Vice President Biden, Mr. Chief Justice, Members of the United States Congress, distinguished guests, and fellow citizens:
Each time we gather to inaugurate a president, we bear witness to the enduring strength of our Constitution. We affirm the promise of our democracy. We recall that what binds this nation together is not the colors of our skin or the tenets of our faith or the origins of our names. What makes us exceptional — what makes us American — is our allegiance to an idea, articulated in a declaration made more than two centuries ago:
“We hold these truths to be self-evident, that all men are created equal, that they are endowed by their Creator with certain unalienable rights, that among these are Life, Liberty, and the pursuit of Happiness.”
Today we continue a never-ending journey, to bridge the meaning of those words with the realities of our time. For history tells us that while these truths may be self-evident, they have never been self-executing; that while freedom is a gift from God, it must be secured by His people here on Earth.
The patriots of 1776 did not fight to replace the tyranny of a king with the privileges of a few or the rule of a mob. They gave to us a Republic, a government of, and by, and for the people, entrusting each generation to keep safe our founding creed.
For more than two hundred years, we have.
Through blood drawn by lash and blood drawn by sword, we learned that no union founded on the principles of liberty and equality could survive half-slave and half-free. We made ourselves anew, and vowed to move forward together.
Together, we determined that a modern economy requires railroads and highways to speed travel and commerce; schools and colleges to train our workers.
Together, we discovered that a free market only thrives when there are rules to ensure competition and fair play.
Together, we resolved that a great nation must care for the vulnerable, and protect its people from life’s worst hazards and misfortune.
Through it all, we have never relinquished our skepticism of central authority, nor have we succumbed to the fiction that all society’s ills can be cured through government alone. Our celebration of initiative and enterprise; our insistence on hard work and personal responsibility, are constants in our character.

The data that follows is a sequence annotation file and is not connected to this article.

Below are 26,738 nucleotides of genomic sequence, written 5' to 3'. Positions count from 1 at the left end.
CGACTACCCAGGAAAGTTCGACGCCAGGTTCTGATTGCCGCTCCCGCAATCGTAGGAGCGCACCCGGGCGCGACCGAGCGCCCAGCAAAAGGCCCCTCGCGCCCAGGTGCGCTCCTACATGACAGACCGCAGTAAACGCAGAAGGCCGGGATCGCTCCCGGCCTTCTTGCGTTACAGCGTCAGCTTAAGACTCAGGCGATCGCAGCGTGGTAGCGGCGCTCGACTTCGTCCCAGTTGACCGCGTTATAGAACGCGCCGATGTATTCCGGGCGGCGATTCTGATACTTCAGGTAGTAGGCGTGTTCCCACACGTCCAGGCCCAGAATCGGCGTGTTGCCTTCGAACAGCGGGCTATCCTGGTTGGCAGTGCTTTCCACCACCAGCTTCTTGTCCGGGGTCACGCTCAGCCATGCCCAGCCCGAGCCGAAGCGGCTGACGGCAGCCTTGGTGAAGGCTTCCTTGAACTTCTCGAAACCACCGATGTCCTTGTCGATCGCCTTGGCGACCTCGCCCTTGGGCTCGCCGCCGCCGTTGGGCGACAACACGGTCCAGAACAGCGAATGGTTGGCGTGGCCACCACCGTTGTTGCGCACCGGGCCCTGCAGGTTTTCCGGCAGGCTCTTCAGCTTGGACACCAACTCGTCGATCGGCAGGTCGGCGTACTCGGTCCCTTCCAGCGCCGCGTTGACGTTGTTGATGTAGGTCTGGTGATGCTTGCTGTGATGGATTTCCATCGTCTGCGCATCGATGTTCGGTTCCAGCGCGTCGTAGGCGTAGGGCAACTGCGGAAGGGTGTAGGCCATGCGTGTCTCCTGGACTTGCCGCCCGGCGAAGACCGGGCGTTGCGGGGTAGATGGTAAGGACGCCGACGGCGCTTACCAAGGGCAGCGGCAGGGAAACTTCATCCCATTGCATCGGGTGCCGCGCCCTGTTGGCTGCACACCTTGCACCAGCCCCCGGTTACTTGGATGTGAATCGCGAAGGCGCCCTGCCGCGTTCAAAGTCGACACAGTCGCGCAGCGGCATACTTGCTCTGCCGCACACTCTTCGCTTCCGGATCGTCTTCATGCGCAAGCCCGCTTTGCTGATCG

But we have always understood that when times change, so must we; that fidelity to our founding principles requires new responses to new challenges; that preserving our individual freedoms ultimately requires collective action.
For the American people can no more meet the demands of today’s world by acting alone than American soldiers could have met the forces of fascism or communism with muskets and militias.
No single person can train all the math and science teachers we’ll need to equip our children for the future, or build the roads and networks and research labs that will bring new jobs and businesses to our shores. Now, more than ever, we must do these things together, as one nation, and one people.
This generation of Americans has been tested by crises that steeled our resolve and proved our resilience. A decade of war is now ending. An economic recovery has begun.
America’s possibilities are limitless, for we possess all the qualities that this world without boundaries demands: youth and drive; diversity and openness; an endless capacity for risk and a gift for reinvention. My fellow Americans, we are made for this moment, and we will seize it — so long as we seize it together.
For we, the people, understand that our country cannot succeed when a shrinking few do very well and a growing many barely make it. We believe that America’s prosperity must rest upon the broad shoulders of a rising middle class.